skidding foreign policy, andal-
most every time Ike has skidded
further into a rut, Lyndon has
slapped him on the back and
wrapped the bi-partisan flag
around his shoulders.
HOWEVER, WHEN IT comes
to solving the most important do-
mestic problem facing the United
States, it is my opinion that John-
son would do a courageous, con-
structive job in ironing out the
bitterness that has upset the
Many Negro leaders have been
critical of Johnson. Their criti-
cism isn't half as virulent as that
of his own Southern friends when
he bulldozed the civil rights bill
through the Senate last winter.
This was only the second civil
rights bill in history to be adopted,
and Johnson wasblargely respon-
sible for passing both.
This brought cries of outrage
from the South.'
"Lyndon Johnson becomes eye-
sore in United States politics,"
wrote the Mobile Register. "Smart
Johnson maneuver may hurt him
in South," criticized the Pensa-
cola Journal, while the Florida
Times Union editorialized: "South
grows crop of Machiavellis." . . .
"The second face of Lyndon," wa§
the way the Augusta, Ga., Chron-
icle described Johnson. The Ma-
con, Ga., Telegraph advised
"South should look about for
Johnson replacement." .* . The
Jackson (Miss.) News was the
most vitriolic of all. Its editorial
was captioned: "Lyndon Johnson,
the traitor." . . The Columbia
(S.C.) State called Lyndon's civil
rights move a "slick trick," while
the Anderson (S.C.) Independent
warned: "Lyndon Johnson could
outsmart himself." . . . and the
Nashville Banner, putting John-
son in the same category as "such
highbinders as Humphrey, Doug-
las, Javits, and Morse," said "to-
day the South sees Johnson for
what he is."
WHAT'S NEEDED TO solve the
racial problem is statesmanship
and understanding. Johnson has
THE ROOSEVELT family, ex-
who bolted to the Republicans,
has stood like a rock together be-
hind the same candidates. The
issue of Jack Kennedy, however,
split the family wide open.
The matriarch, Eleanor Roose-
velt, made her opposition to Sen.
Kennedy quite clear in her Sat-
urday Evening Post series March
8, 1958, when she said Kennedy
had dodged the issue of McCar-
thyism. Later, on ABC's College
Press Conference, she was even
"It has seemed to me that what
you want in your next President
was someone whose courage in
taking stands was unquestioned.
I don't think I need repeat here
what I have said about Sen. Ken-
nedy a great many times."
Mrs. ROOSEVELT'S third son,
Franklin Jr., soon deserted his
mother and came out for Ken-
nedy. It's been widely reported
that he will be Secretary of the
Navy in the Kennedy cabinet.
Later Mrs. Roosevelt's eldest son,
Jimmy, also deserted. He too came
out for Kennedy.
Anyway, the head of the Roose-
velt family is still standing pat
EVEN IF SOVIET RUSSIA mo-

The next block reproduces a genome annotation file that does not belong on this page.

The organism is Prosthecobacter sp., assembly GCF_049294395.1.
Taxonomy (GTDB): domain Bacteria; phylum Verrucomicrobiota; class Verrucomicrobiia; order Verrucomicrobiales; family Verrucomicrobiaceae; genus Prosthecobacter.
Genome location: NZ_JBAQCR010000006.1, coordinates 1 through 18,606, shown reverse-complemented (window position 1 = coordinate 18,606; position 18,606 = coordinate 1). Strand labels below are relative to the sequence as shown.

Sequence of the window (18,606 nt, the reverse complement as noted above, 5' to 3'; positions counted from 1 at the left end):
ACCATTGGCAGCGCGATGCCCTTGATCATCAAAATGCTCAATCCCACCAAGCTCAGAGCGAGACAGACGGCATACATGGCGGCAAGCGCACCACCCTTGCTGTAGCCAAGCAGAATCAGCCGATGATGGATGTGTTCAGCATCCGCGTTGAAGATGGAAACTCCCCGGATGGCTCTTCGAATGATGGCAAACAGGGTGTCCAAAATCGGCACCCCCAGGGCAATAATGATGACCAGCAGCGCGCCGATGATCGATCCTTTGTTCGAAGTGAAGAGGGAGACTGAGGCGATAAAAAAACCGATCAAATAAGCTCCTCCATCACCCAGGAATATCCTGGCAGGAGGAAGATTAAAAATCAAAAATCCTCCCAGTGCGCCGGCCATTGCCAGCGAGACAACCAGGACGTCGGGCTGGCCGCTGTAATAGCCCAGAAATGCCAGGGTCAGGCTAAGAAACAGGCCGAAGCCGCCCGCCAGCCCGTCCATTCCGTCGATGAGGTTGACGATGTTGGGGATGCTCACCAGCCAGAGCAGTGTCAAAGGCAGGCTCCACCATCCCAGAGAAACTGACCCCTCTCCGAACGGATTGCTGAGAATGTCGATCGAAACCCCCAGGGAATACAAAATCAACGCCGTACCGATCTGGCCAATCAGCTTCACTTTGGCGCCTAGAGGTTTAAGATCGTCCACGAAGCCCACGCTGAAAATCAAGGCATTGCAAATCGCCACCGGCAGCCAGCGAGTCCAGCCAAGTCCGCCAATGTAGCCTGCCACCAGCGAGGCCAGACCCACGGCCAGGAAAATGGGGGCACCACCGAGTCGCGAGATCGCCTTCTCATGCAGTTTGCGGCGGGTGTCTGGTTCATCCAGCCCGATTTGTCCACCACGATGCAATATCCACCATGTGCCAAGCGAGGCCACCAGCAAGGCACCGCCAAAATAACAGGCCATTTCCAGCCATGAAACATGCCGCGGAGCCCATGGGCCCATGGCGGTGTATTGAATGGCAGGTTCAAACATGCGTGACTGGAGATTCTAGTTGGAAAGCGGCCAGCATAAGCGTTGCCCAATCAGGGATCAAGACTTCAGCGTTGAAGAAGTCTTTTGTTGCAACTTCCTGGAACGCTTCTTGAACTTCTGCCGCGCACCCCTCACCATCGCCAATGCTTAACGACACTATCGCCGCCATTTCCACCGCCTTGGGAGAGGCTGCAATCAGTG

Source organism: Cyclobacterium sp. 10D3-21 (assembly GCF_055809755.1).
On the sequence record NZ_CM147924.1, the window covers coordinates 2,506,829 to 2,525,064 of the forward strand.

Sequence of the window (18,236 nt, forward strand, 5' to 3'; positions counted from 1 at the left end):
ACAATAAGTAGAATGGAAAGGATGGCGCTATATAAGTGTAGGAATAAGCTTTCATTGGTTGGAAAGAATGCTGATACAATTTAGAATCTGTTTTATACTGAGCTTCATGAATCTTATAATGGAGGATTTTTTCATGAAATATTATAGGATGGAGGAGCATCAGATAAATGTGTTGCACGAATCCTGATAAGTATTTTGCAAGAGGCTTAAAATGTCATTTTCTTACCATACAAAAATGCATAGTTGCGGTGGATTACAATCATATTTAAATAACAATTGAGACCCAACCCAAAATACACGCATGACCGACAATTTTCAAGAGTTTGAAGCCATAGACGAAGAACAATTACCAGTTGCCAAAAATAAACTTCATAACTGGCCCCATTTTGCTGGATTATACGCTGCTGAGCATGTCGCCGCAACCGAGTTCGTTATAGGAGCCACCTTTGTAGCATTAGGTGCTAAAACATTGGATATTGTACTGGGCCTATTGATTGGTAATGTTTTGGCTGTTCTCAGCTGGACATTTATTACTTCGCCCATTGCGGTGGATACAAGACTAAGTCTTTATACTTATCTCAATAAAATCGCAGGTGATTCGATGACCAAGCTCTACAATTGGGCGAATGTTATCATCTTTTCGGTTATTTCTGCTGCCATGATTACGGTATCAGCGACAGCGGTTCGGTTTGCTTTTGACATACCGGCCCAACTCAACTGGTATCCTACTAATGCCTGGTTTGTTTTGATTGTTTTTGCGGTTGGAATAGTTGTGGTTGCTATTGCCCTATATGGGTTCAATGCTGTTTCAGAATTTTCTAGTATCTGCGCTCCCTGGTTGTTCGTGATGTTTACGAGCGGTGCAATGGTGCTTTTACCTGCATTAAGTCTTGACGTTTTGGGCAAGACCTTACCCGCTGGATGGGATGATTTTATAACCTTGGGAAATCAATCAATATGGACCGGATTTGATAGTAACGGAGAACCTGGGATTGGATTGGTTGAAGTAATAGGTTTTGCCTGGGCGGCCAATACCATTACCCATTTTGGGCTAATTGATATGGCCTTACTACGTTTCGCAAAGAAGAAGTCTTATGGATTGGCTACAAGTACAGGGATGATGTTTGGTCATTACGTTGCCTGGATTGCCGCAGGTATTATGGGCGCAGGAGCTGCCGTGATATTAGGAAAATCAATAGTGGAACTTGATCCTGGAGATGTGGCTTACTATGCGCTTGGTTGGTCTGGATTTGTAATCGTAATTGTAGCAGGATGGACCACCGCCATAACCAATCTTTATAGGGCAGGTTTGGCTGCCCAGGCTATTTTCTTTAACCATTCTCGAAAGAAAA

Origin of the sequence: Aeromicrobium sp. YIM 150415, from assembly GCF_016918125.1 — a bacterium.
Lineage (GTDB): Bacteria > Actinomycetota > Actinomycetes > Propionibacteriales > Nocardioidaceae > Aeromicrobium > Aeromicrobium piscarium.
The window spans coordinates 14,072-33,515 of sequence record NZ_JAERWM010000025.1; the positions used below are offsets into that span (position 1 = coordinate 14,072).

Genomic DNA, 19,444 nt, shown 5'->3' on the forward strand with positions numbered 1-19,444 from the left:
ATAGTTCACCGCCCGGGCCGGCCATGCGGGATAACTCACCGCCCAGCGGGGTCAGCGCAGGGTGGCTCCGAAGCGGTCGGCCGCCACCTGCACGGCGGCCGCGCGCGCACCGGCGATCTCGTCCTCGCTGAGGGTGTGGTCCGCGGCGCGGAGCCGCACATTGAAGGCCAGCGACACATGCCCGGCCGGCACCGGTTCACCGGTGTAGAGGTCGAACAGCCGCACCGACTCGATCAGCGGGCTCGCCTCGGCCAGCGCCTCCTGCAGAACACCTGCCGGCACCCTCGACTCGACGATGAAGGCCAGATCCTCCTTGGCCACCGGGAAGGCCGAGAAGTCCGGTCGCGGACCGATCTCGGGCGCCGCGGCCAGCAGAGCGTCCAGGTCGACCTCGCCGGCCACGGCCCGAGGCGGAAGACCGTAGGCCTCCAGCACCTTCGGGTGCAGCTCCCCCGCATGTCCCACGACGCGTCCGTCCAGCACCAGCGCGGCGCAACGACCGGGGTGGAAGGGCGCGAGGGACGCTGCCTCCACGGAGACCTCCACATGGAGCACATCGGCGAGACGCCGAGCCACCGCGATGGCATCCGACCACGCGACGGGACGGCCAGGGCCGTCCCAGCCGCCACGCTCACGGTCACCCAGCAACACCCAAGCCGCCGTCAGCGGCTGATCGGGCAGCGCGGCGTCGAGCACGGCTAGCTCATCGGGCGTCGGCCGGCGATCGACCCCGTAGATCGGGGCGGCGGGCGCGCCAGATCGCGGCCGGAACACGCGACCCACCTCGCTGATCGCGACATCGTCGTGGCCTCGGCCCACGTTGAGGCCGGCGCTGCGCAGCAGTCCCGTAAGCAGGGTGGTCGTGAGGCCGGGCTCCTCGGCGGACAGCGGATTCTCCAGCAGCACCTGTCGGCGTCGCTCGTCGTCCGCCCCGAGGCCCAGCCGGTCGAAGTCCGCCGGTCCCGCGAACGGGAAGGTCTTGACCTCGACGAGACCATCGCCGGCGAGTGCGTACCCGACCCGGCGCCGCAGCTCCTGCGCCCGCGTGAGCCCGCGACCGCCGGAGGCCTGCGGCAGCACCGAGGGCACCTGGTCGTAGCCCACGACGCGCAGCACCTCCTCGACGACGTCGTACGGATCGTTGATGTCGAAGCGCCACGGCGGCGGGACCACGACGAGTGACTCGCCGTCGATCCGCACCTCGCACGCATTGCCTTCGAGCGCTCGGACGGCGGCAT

bilizes its entire tanker fleet
to rush crude oil to Fidel Castro's
Cuba, it will not prevent a critical
shortage in the island republic.
At present, Cuban petroleum
needs total about 250,000 barrels
a month. The most the Russians
can deliever on a crash-program
basis is somewhat less than 180,
000 barrels monthly.
Previously, venezuela provided
almost 97 per cent of Cuban oil
supplies. These have now been
FIDEL'S AGENTS HAVE been
busily negotiating behind the
scenes to obtain crude oil from
Mexico and Iraq. Result of the
dickers is still unknown, but un-
committed surpluses of those two
countries, as of June 1, added up
to only about 20,000 barrels a
A shortage of 50-70,000 barrels
per month would force Castro to
ration gasoline drastically. Ha-
vana sources say this would mean
cutting private car owners to five
gallons a week or less, with even
that driblet in jeopardy every
timea tanker was delayed a few
days en route to Cuba.
* * *
THE REASON WHY private
autos would take the full brunt
of such rationing is that Castro
cannot afford to curtail the sup-
ply of fuel oil, which operates
nearly every industrial plant in
the country. In addition, Castro's
army will need heavy supplies of
gasoline for its motorized forces.
TODAY AND TOMORROW
The Quiet Democrats
[OR A DEMOCRATIC convention tl
exceptionally quiet and undramati
s Armageddon? Where are the i
clashes, the sectional conflicts, and
ional duels which have so regularly in
nade the Democratic convention such
show? For the old timers there is s
nissing, and presumably therefore' th
be something wrong, especially in vie
'act that the convention is nominatin
roversial young man in a time of u
What is the explanation of this unu
uzzling harmony? There are those wh
t by the devil theory of politics. In1
heory everything you do not like is di
dnister machinations of a hidden co
e it the Communists, the Catholics,
ons, the Jews, the Wall Street ban]
Inited Nations, or Walter Reuther.
evil theorists anything they are op
nust have been plotted, paid for, anr
rut by an enemy. The whole history o
ie long unceasing battle with con
ngineered by the devil and his agent
For those who see life in this way
ence of conflict at Los Angeles me
nly mean, that the convention has bee
hat the delegates have been bought
.nd seduced by young Kennedy and his
noney. The result, they say, is a preter
1 REJECT this view is not to forget
Kennedy campaign has been rough
uppose that he has collected his dele
othing but polite persuasion and th
werable briefing of the professors frt
ard and the Massachusetts Institutec
By WALTER LIPPMANN I
his one is tactics when the game of politics is played to
c. Where win. The Kennedy tactics do not differ from
deological the tactics Nixon has used to push aside Rocke-
the per- feller. It would be naive to suppose that money